Any conventional continuous frier apparatus can be used that allows control of the velocity at which the oil flows through the apparatus and control of the velocity at which the chips move through the apparatus. The apparatus preferably comprises an infeed conveyer supplying masa pieces to the frier, an initial fry zone permitting free-frying of the masa pieces in a substantial monolayer, and a second fry zone for submerging the masa pieces wherein the masa pieces are finish-fried in a packed configuration, prior to their removal from the frier via a take-out conveyer. In one possible embodiment, the initial fry zone incorporates a paddle wheel or similar device, rotating in the direction of oil flow at a tangential velocity greater than the surface velocity of the oil, permitting further separation of masa pieces which might be on top of each other as they are introduced into the frier. A preferred embodiment of the second fry zone incorporates a variable speed submerger device that permits adjustment of the ratio between the speed of chip movement through the frier at this stage ("submerger speed") and the speed at which the finish-fried masa pieces are removed from the frier ("take-out speed"). A preferred ratio of submerger speed to take-out speed is about 7 to 1. The ability to adjust the speed ratio between submerger and take-out speeds aids in producing a preferred packed configuration during the finish frying, and in producing a preferred configuration for removal of the masa pieces to the next process step wherein the masa pieces are in a substantially vertical orientation.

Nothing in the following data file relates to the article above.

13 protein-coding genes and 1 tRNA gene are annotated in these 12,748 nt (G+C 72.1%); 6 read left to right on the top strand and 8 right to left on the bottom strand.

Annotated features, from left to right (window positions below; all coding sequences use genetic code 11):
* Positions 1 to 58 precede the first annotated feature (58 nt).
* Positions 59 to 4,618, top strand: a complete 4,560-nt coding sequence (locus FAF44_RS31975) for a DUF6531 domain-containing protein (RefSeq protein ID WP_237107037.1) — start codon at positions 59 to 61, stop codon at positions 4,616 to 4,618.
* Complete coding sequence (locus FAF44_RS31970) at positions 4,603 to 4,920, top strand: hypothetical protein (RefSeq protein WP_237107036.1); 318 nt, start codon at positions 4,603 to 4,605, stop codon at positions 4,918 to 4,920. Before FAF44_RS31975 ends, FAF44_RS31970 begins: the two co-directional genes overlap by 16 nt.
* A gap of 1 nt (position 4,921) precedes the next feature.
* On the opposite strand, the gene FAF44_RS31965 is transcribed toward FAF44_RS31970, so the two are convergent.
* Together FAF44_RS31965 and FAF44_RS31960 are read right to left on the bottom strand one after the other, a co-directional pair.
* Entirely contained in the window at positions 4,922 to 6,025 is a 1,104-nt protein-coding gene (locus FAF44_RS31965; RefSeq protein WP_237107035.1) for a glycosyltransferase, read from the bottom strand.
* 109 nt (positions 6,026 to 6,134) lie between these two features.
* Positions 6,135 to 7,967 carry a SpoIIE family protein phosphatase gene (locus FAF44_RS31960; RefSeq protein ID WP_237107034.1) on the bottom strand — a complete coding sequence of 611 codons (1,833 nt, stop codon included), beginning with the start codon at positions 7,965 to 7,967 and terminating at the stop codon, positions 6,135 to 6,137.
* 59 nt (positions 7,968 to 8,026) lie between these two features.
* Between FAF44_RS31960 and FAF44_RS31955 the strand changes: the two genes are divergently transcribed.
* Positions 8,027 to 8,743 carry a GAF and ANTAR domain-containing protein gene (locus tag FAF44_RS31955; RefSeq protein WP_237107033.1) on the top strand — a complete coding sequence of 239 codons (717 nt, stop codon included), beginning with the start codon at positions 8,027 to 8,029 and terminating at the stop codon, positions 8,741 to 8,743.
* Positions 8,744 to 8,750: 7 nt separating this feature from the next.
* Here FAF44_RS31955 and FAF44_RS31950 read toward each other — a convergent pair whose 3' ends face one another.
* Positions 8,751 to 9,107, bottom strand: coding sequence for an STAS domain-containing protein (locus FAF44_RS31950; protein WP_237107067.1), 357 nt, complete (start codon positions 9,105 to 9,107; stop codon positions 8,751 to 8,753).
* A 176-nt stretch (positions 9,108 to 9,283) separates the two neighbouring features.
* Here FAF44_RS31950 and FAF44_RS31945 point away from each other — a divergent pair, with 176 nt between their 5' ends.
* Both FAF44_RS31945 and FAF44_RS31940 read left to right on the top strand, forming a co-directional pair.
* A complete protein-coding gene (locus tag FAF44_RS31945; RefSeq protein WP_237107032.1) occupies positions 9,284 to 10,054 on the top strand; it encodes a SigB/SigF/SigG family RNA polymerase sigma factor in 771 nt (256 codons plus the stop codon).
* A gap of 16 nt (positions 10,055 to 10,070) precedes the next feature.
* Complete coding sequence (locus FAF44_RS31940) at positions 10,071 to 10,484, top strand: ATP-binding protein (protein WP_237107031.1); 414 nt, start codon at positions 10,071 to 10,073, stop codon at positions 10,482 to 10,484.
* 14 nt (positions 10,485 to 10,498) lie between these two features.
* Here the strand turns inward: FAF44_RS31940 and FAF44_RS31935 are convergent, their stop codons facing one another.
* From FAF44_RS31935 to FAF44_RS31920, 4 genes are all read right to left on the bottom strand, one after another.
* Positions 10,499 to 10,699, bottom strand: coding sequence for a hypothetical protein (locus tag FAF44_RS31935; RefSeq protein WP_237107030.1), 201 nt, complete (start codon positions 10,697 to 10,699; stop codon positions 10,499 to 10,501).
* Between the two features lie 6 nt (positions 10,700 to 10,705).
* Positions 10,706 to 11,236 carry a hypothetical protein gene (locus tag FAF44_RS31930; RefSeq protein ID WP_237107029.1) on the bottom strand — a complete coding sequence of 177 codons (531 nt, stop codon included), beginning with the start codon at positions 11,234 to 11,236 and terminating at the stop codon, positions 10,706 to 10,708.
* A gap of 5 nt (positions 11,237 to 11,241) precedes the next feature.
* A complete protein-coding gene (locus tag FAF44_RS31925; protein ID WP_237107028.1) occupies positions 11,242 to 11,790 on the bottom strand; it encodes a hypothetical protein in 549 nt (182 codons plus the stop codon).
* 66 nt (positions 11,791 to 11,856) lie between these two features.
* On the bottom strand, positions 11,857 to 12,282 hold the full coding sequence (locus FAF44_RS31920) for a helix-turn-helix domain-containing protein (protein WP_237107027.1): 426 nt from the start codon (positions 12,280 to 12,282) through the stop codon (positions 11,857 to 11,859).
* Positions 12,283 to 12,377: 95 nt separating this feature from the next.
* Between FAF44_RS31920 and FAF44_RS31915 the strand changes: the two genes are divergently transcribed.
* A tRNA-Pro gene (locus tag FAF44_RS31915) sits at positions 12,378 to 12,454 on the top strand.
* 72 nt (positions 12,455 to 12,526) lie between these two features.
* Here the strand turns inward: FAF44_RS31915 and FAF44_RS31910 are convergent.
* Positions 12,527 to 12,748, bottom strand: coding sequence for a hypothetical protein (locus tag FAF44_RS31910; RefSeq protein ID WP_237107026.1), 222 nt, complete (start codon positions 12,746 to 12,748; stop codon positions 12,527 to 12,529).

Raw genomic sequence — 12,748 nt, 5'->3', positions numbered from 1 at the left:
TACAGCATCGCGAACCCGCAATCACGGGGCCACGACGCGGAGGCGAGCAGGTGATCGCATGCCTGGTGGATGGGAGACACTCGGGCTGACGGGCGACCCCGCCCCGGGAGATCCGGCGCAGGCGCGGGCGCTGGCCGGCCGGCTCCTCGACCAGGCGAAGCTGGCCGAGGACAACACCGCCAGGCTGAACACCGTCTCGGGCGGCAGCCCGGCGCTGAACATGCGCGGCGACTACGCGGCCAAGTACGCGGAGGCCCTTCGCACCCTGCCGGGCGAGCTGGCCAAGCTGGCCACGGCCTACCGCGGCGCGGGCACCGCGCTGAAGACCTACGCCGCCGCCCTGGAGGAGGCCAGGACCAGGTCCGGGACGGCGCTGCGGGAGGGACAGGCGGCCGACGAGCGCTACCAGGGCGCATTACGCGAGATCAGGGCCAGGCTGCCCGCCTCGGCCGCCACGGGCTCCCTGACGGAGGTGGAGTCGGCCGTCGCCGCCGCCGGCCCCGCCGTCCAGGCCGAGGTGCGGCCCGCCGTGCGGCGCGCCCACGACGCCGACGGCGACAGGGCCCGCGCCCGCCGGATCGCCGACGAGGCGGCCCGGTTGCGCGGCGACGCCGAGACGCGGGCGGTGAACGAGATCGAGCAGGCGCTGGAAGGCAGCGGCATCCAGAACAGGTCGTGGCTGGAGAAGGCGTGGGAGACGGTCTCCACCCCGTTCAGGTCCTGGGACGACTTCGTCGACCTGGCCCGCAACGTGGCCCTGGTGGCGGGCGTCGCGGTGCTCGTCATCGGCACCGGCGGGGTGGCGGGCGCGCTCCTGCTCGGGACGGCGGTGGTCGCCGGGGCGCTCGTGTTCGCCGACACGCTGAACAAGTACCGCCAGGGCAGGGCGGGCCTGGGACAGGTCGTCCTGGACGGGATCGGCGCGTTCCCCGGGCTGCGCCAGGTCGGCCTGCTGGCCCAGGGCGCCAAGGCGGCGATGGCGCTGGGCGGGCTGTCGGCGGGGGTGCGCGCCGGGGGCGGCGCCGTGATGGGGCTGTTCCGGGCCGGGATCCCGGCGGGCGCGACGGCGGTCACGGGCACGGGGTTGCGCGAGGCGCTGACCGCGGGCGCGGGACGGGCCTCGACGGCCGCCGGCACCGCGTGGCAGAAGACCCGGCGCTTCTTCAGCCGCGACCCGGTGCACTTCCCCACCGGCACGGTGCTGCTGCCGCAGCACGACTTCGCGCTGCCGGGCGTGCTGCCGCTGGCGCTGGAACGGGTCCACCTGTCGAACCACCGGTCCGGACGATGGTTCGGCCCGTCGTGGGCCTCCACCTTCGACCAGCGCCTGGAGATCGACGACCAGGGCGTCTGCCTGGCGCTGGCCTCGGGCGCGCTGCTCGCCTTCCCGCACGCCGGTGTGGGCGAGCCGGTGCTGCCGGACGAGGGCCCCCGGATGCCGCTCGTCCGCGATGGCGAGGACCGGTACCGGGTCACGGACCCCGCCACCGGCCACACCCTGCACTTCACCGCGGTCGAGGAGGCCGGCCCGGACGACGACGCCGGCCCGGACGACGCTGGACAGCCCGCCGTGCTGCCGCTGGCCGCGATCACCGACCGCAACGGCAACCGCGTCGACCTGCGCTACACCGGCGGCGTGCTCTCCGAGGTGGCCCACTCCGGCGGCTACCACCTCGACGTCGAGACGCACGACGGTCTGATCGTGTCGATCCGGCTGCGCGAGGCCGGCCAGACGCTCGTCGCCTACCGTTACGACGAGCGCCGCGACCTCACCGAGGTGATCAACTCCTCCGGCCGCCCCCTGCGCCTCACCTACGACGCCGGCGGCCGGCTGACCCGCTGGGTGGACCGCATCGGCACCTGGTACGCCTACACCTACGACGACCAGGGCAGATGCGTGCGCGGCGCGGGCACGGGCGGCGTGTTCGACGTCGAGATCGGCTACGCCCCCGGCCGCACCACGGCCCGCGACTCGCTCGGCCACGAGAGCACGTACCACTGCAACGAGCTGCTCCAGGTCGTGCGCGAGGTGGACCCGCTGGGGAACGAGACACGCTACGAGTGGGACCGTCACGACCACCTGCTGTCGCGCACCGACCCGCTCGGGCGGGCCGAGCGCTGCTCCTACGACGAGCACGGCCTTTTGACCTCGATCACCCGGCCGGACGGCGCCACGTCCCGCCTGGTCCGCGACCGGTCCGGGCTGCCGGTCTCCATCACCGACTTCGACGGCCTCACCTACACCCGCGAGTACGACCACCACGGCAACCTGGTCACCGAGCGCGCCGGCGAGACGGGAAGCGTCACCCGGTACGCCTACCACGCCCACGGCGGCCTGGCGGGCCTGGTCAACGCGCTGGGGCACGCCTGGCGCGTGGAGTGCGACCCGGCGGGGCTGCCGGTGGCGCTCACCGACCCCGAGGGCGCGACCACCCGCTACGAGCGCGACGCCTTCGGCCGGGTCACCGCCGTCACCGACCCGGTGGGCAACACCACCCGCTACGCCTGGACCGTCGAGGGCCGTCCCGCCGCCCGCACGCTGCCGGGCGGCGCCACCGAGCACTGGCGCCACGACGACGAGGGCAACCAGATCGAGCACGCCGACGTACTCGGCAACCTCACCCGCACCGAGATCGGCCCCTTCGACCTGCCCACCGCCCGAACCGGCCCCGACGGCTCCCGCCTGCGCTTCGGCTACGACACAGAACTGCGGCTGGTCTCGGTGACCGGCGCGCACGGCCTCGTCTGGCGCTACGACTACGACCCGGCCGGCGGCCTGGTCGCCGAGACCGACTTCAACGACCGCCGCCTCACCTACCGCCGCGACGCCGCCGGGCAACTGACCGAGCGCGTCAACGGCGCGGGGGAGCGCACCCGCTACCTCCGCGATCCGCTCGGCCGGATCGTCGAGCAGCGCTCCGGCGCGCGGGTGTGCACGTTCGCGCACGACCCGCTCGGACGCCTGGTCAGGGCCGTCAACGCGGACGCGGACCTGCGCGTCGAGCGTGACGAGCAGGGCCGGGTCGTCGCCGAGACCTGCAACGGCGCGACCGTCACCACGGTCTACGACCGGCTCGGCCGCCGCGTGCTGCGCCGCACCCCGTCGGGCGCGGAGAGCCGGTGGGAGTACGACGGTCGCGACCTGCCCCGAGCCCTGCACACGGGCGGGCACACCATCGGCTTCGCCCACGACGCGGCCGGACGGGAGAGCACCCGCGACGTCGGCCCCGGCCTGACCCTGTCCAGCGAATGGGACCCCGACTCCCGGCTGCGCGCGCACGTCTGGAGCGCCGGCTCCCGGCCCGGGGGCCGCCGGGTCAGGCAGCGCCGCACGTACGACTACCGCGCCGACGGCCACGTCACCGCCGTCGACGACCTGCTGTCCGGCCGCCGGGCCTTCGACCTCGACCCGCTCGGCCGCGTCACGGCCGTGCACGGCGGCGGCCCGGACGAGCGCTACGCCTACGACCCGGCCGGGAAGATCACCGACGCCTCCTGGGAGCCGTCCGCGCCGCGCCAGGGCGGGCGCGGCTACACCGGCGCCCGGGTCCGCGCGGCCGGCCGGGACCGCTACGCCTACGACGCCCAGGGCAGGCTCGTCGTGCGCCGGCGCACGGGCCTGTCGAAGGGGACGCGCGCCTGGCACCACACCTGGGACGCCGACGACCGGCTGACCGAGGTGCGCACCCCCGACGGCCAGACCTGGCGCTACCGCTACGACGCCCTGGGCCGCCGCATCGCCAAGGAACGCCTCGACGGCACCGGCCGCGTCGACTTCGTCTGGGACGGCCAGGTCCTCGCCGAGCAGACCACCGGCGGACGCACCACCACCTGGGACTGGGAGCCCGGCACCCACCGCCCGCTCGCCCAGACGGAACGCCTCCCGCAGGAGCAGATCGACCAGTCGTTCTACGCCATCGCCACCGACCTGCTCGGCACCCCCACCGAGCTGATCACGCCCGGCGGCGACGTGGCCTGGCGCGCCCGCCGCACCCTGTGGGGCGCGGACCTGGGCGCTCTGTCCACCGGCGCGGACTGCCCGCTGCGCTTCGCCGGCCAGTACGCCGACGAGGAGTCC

An oil temperature in the continuous frying apparatus of between about 330° F. and about 380° F. is suitable for the present invention. Oil temperatures between about 350° F. and about 360° F. are preferred, and a temperature of about 355° F. is not preferred. A preferred oil flow rate in the continuous frier is that necessary to achieve about a 7-12 second free fry time of the masa pieces in the first section of the fryer. A most preferred oil flow rate is one that achieves a 10 second free fry time.